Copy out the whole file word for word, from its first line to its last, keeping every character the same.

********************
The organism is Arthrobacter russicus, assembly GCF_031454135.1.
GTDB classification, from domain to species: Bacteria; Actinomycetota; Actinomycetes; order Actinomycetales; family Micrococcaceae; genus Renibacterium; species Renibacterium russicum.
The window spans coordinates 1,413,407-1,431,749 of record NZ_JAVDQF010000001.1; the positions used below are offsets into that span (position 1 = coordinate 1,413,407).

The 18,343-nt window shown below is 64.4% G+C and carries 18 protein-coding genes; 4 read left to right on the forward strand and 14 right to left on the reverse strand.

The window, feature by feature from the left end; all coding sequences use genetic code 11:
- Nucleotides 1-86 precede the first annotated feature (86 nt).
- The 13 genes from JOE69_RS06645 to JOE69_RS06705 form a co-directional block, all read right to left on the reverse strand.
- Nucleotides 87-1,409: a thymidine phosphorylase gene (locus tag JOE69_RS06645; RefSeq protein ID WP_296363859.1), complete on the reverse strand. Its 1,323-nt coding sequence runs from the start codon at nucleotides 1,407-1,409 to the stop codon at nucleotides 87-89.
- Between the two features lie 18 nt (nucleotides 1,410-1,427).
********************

The organism is Arthrobacter russicus, assembly GCF_031454135.1.
GTDB classification, from domain to species: Bacteria; Actinomycetota; Actinomycetes; order Actinomycetales; family Micrococcaceae; genus Renibacterium; species Renibacterium russicum.
The window spans coordinates 1,413,407-1,431,749 of record NZ_JAVDQF010000001.1; the positions used below are offsets into that span (position 1 = coordinate 1,413,407).

The 18,343-nt window shown below is 64.4% G+C and carries 18 protein-coding genes; 4 read left to right on the forward strand and 14 right to left on the reverse strand.

The window, feature by feature from the left end; all coding sequences use genetic code 11:
- Nucleotides 1-86 precede the first annotated feature (86 nt).
- The 13 genes from JOE69_RS06645 to JOE69_RS06705 form a co-directional block, all read right to left on the reverse strand.
- Nucleotides 87-1,409: a thymidine phosphorylase gene (locus tag JOE69_RS06645; RefSeq protein ID WP_296363859.1), complete on the reverse strand. Its 1,323-nt coding sequence runs from the start codon at nucleotides 1,407-1,409 to the stop codon at nucleotides 87-89.
- Between the two features lie 18 nt (nucleotides 1,410-1,427).